Hail To The Melbourne Storm

At the time of its conception the Melbourne Storm was deemed – and some still subscribe to this notion – to be a heartless moneyed construct in a city indifferent to the game of rugby league.

Two years ago when Cameron Smith was agonising over a multi-million dollar offer from the Broncos, the club who let the laconic and seemingly unexceptionable teenager pass by a decade earlier, his wife Barbara, knowing the decision was dragging on and dragging him down, sat him down to ask a key question.

It was the question the Storm faithful – passionate followers who had been there from the beginning – hadn’t dared ask lest they have their hearts broken.

The question went something like this: “Cameron, I know it’s a lot of money, I know you grew up in Brisbane, I know our families still live there, but what decision feels right for you?”

“To stay. This is our home now”, was the reply.

It was an exhilarating answer for the fans who despite the success knew that many previous players – the majority of who were cast-offs from Queensland and NSW – hadn’t really called Melbourne home. They were here only to prove they were worthy NRL players.

The coach too found himself in the southern outpost, not for family, coffee or “culture”, but to escape his mentor at Brisbane whose influence had become a shadow, and to create his own dynasty.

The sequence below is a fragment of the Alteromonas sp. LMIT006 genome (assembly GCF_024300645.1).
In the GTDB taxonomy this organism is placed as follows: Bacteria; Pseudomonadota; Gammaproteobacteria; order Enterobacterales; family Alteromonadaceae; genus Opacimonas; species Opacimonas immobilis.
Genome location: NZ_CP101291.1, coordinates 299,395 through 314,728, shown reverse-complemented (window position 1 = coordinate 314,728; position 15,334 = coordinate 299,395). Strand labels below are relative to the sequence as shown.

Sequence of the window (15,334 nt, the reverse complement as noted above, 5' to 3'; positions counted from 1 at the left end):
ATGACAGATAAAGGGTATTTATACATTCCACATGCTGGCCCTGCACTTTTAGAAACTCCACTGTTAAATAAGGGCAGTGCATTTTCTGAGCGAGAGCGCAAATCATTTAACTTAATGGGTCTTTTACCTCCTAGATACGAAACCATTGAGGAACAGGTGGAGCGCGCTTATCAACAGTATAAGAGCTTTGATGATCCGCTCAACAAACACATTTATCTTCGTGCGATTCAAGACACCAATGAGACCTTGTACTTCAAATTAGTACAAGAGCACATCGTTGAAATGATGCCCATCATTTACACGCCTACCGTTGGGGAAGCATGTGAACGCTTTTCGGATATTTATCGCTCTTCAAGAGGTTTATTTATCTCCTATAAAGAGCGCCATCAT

But once he had done that and St George Illawarra came calling he found he wasn’t capable of leaving: “The emotional attachment is very strong, especially with the players. I found that attachment too hard to break to be quite honest. I feel like a bit of a fan, I suppose. This is my club”, he said.

According to Matty Johns, this great team was inadvertently spawned by Brisbane when four men (the Big Four of Bellamy, Smith, Slater and Cronk) arrived at the Storm, spurned, neglected or ignored by the mighty Broncos, and made great by their desire to prove them wrong.

Most of its young players have followed the lead of their coach and captain and now consider Melbourne home. Teenage prodigies, like Cameron Munster and Curtis Scott, were prepared to leave the security of home to learn under Bellamy, Smith Slater and Cronk.

A Storm is the perfect image for a team that has instilled fear in a competition for the decade and half of its existence. Storms at their most extreme are scarier and have caused a lot more death and destruction than the powerful animals that many teams use as their mascots.

The German military with its Storm Troopers and Blitzkrieg (Lightning War) was adept at instilling fear in opposition with references to the power of nature.

And like a screaming Stuka the Storm arrived in 1998 releasing its payload on to the established order of rugby league, winning a premiership in just its second year in one of the code’s most dramatic and exhilarating grand finals in a competition where a ninety-two year old foundation club hadn’t won one for seventy-seven years.

Based in a city ridiculed for its climate, weather was always going to play a part in the Melbourne club’s identity. But it’s not entirely appropriate. It drizzles here mainly. The real storms occur to the north in the game’s traditional home.

Also, blitzkrieg has never really been their style. From day one they have been patient and relentless. They never give up and are rarely stitched up which is why their 40-0 grand final drubbing at the hands of Manly is so sweetly savoured by many opposition supporters.